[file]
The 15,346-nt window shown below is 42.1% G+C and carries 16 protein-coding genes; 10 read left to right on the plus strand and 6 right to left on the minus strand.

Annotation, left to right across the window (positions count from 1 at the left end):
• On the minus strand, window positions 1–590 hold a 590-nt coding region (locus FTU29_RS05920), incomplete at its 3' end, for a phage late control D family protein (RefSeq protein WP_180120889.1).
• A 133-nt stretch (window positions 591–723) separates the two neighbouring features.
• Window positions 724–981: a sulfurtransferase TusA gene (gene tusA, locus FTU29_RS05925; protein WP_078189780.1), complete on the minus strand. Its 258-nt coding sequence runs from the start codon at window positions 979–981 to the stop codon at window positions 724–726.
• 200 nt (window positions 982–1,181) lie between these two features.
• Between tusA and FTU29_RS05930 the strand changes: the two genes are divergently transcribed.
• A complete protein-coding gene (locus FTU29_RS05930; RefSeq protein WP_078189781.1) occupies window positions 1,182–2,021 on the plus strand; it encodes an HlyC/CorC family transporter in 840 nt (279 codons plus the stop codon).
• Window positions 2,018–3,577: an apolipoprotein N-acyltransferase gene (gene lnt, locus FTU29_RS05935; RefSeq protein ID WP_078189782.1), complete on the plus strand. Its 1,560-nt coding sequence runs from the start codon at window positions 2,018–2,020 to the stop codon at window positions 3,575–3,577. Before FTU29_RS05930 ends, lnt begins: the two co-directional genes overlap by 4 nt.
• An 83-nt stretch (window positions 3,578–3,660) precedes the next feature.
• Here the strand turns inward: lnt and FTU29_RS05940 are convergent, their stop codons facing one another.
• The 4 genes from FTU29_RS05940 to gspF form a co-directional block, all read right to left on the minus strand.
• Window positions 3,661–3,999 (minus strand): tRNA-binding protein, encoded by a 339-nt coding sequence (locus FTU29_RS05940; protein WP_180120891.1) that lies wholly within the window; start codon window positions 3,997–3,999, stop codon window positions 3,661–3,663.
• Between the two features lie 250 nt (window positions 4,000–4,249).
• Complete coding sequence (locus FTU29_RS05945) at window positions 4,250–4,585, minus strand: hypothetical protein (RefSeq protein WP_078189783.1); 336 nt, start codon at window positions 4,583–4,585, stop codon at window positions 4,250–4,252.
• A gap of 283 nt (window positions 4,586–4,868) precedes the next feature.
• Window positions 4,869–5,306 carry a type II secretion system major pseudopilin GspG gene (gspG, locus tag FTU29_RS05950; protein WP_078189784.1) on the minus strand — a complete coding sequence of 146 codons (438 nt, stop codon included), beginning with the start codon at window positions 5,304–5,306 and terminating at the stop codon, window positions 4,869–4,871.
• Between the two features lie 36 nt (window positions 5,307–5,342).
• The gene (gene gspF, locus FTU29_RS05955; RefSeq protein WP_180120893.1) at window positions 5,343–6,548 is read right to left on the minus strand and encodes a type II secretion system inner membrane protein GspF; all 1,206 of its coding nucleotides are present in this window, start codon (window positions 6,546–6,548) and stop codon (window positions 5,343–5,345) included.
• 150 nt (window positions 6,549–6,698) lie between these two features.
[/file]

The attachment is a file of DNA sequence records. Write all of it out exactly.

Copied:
The 15,346-nt window shown below is 42.1% G+C and carries 16 protein-coding genes; 10 read left to right on the plus strand and 6 right to left on the minus strand.

Annotation, left to right across the window (positions count from 1 at the left end):
• On the minus strand, window positions 1–590 hold a 590-nt coding region (locus FTU29_RS05920), incomplete at its 3' end, for a phage late control D family protein (RefSeq protein WP_180120889.1).
• A 133-nt stretch (window positions 591–723) separates the two neighbouring features.
• Window positions 724–981: a sulfurtransferase TusA gene (gene tusA, locus FTU29_RS05925; protein WP_078189780.1), complete on the minus strand. Its 258-nt coding sequence runs from the start codon at window positions 979–981 to the stop codon at window positions 724–726.
• 200 nt (window positions 982–1,181) lie between these two features.
• Between tusA and FTU29_RS05930 the strand changes: the two genes are divergently transcribed.
• A complete protein-coding gene (locus FTU29_RS05930; RefSeq protein WP_078189781.1) occupies window positions 1,182–2,021 on the plus strand; it encodes an HlyC/CorC family transporter in 840 nt (279 codons plus the stop codon).
• Window positions 2,018–3,577: an apolipoprotein N-acyltransferase gene (gene lnt, locus FTU29_RS05935; RefSeq protein ID WP_078189782.1), complete on the plus strand. Its 1,560-nt coding sequence runs from the start codon at window positions 2,018–2,020 to the stop codon at window positions 3,575–3,577. Before FTU29_RS05930 ends, lnt begins: the two co-directional genes overlap by 4 nt.
• An 83-nt stretch (window positions 3,578–3,660) precedes the next feature.
• Here the strand turns inward: lnt and FTU29_RS05940 are convergent, their stop codons facing one another.
• The 4 genes from FTU29_RS05940 to gspF form a co-directional block, all read right to left on the minus strand.
• Window positions 3,661–3,999 (minus strand): tRNA-binding protein, encoded by a 339-nt coding sequence (locus FTU29_RS05940; protein WP_180120891.1) that lies wholly within the window; start codon window positions 3,997–3,999, stop codon window positions 3,661–3,663.
• Between the two features lie 250 nt (window positions 4,000–4,249).
• Complete coding sequence (locus FTU29_RS05945) at window positions 4,250–4,585, minus strand: hypothetical protein (RefSeq protein WP_078189783.1); 336 nt, start codon at window positions 4,583–4,585, stop codon at window positions 4,250–4,252.
• A gap of 283 nt (window positions 4,586–4,868) precedes the next feature.
• Window positions 4,869–5,306 carry a type II secretion system major pseudopilin GspG gene (gspG, locus tag FTU29_RS05950; protein WP_078189784.1) on the minus strand — a complete coding sequence of 146 codons (438 nt, stop codon included), beginning with the start codon at window positions 5,304–5,306 and terminating at the stop codon, window positions 4,869–4,871.
• Between the two features lie 36 nt (window positions 5,307–5,342).
• The gene (gene gspF, locus FTU29_RS05955; RefSeq protein WP_180120893.1) at window positions 5,343–6,548 is read right to left on the minus strand and encodes a type II secretion system inner membrane protein GspF; all 1,206 of its coding nucleotides are present in this window, start codon (window positions 6,546–6,548) and stop codon (window positions 5,343–5,345) included.
• 150 nt (window positions 6,549–6,698) lie between these two features.